Karen Silk is a trailblazer when it comes to New Zealand businesses taking action to combat climate change and build a more sustainable future.
As lead for Westpac's NZ Climate Change Action Group, she helped drive the bank's early regional commitment to lend $2 billion towards climate change solutions by 2020. She also oversaw the issuance of New Zealand's first green bond in June 2019.
As co-chair with NZ Super Fund boss Matt Whineray of the Aotearoa Circle's Sustainable Finance Forum, Silk was also at the forefront driving the completion of the forum's seminal Roadmap for Action published in July 2020.
Both Whineray and Silk have since stepped down as the forum moves into an implementation phase.
Now, as Chair of the NZ Sustainable Business Council she is focused on the business response to the Climate Commission's recent recommendations.
"What we're focused on is trying to have a more deliberate and stronger voice. Doing the homework first and really trying to influence outcomes," Silk says. "Because with this much change going on and a Government that is going full steam ahead, what we're trying to do is say, 'let's get ahead of the game and tell you these are the real things that are on our minds'.
"Some of it may be to temper the way they might go on some stuff, but, in other areas, I've just been saying you're not being strong enough.
"I have to say, it's been quite interesting because they (the Government) are definitely reaching out and going, 'we need your help'."
The council's 100 members have a collective revenue of $87b and account for 28 per cent of GDP (private sector) and nearly 160,000 full-time jobs. Silk says she initially felt the council would lose members due to the Covid-19 pandemic.
But in fact, it has grown.
Government engagement is important. But so too is private sector action. From a banking perspective, that comes down to enabling business activity that has a positive impact on reducing greenhouse gas emissions. "Creating a set of common standards and metrics that allow you to start to really create something meaningful and understandable and transparent that is about shifting a change in behaviour from an environmental perspective," she explains. "It also starts to help the farming community to understand what expectations are really being created from them.
"And the reason you want to do it as an investor or as a bank is that you really believe that in the long term, you will see better business outcomes, more sustainable, more profitable. That's because they really understand the opportunities and they really, really understand the risks that they face."
A risk of a different kind is one of perception. The creation of common standards is necessary to avoid charges of greenwashing or social washing, she stresses. "We need to get some really consistent, transparent, independently assured metrics and standards to measure, these opportunities against."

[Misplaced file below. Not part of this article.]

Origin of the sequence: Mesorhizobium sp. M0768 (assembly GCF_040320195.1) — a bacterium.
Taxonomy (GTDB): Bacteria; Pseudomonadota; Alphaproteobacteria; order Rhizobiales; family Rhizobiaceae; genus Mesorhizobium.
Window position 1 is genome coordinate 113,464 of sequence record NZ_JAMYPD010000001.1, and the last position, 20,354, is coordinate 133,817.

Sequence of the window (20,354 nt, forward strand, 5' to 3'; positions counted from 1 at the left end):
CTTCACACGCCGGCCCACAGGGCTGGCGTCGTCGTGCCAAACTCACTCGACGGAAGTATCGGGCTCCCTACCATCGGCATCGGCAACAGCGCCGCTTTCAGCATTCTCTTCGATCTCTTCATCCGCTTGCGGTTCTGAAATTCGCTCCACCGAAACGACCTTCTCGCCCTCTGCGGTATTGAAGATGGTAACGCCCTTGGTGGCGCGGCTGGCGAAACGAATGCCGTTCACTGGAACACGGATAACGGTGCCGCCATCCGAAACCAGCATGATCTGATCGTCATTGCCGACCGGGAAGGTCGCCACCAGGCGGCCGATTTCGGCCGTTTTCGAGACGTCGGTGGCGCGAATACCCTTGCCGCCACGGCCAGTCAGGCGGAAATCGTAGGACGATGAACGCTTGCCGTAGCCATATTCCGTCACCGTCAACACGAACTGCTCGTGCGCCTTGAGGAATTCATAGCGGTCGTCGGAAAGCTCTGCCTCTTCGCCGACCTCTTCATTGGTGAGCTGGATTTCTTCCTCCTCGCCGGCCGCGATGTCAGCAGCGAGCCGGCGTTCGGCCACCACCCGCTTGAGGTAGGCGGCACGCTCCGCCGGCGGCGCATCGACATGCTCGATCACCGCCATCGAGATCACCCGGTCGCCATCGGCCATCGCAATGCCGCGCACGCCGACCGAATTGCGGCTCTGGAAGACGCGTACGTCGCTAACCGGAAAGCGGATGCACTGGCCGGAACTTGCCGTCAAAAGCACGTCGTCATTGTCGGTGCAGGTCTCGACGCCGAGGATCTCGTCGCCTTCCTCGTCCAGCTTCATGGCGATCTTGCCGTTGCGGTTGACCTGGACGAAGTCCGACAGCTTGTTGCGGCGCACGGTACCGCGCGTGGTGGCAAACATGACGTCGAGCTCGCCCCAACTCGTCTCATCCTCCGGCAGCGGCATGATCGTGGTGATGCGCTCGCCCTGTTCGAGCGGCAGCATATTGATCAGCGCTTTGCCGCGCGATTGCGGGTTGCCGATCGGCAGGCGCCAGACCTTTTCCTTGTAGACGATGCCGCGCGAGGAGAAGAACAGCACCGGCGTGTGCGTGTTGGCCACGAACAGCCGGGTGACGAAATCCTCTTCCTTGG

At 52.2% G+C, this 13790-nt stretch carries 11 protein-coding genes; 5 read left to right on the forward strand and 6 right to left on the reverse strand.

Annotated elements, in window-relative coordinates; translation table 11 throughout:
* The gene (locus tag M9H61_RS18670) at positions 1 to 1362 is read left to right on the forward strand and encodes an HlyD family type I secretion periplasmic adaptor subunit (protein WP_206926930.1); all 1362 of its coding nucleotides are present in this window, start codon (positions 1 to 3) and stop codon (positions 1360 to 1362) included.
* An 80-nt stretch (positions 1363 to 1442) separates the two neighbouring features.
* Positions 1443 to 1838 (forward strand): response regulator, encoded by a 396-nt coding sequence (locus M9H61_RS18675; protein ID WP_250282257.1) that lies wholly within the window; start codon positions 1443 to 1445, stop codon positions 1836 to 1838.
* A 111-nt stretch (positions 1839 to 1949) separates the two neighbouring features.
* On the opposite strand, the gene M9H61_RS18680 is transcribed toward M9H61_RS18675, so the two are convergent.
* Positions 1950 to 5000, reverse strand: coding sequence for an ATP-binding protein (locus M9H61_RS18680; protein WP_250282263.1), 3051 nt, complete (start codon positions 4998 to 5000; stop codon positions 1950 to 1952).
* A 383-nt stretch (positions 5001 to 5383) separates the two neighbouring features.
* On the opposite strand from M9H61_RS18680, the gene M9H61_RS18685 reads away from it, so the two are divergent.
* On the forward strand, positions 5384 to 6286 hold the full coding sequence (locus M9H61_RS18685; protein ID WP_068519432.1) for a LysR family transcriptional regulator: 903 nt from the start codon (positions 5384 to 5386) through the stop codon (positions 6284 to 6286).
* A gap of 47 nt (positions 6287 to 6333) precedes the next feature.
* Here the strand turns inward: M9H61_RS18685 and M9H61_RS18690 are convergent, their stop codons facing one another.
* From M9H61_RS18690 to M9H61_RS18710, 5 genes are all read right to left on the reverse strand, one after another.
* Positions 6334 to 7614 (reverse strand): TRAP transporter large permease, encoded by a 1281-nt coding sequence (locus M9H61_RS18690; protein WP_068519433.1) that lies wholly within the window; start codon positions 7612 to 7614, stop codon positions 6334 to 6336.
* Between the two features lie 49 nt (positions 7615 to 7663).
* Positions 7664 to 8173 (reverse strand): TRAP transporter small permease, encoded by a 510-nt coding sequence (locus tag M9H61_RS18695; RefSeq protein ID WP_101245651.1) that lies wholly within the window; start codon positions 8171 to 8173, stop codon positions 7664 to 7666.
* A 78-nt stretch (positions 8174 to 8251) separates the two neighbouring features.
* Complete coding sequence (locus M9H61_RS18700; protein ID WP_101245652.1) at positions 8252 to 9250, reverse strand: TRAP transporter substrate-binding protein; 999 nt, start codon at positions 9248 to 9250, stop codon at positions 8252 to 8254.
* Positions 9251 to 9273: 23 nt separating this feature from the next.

Westpac NZ investments
Silk cites solarZero (see story below) as an example of a customer where the bank has structured facilities to support its expansion against clear mitigation targets which measure carbon avoidance.
"They're incredibly good at getting that balance right around 'How do I create a business that economically makes sense, but also, are we having an impact?'
"They would argue that their carbon avoidance today is circa 4000 tonnes per annum. That's the equivalent of planting like nine hundred thousand trees.
"So, when we talk about these tree programmes, just people putting solar panels on their roof, is having really material impact.
"And at a personal and individual level, it's substantially reducing their own household costs at the same time. So, you've got to go, things like that are a win-win."
Homes for whanau
A shared equity agreement with Waikato Tainui is enabling homes to be built for whanau in a complex environment where banks can't create mortgages over tribal land.
"You're thinking about having to provide facilities that are enabling people who traditionally wouldn't be able to get into a home because they don't actually have that initial equity offering," says Silk. "It forces you to think about the relationship you have in a very different way.
"So we have to all get aligned with, and agree, what's the outcome that we're really trying to achieve here. And it really forces you into thinking about, actually, 'I've got to help this homeowner and iwi build their financial literacy skills. I've got to help them understand, what are all the ins and outs of actually owning a home'."
Such arrangements force bankers to think about how they work with iwi if an individual homeowner starts to struggle with payments. "It's not a one-to-one relationship, so you end up with a relationship which is all about collaboration and around alignment on long-term, outcomes."
Working with iwi has led to a broader discussion in financial circles on the need to create principles to underpin social outcomes from a lending perspective.
The Asia Pacific Loan Markets Association has formed a working group to come up with a framework around social loan principles.
"They've come up with guiding principles around that," says Silk. "We've done the first loan under those principles in Australasia — a $125m dollar loan for Te Pūkenga (the new polytech organisation).
"It's basically providing funding for them to build facilities where they're going to be targeting education at underprivileged groups, with a particular focus on Māori.
"They've got a whole bunch of metrics that they have to report back to us, which are not about financial metrics, it's all about how many students, what are the qualifications they're getting, what jobs are being created, what's the employment statistics, coming out of the back of it."
• Westpac is a sponsor partner for the Sustainable Business report.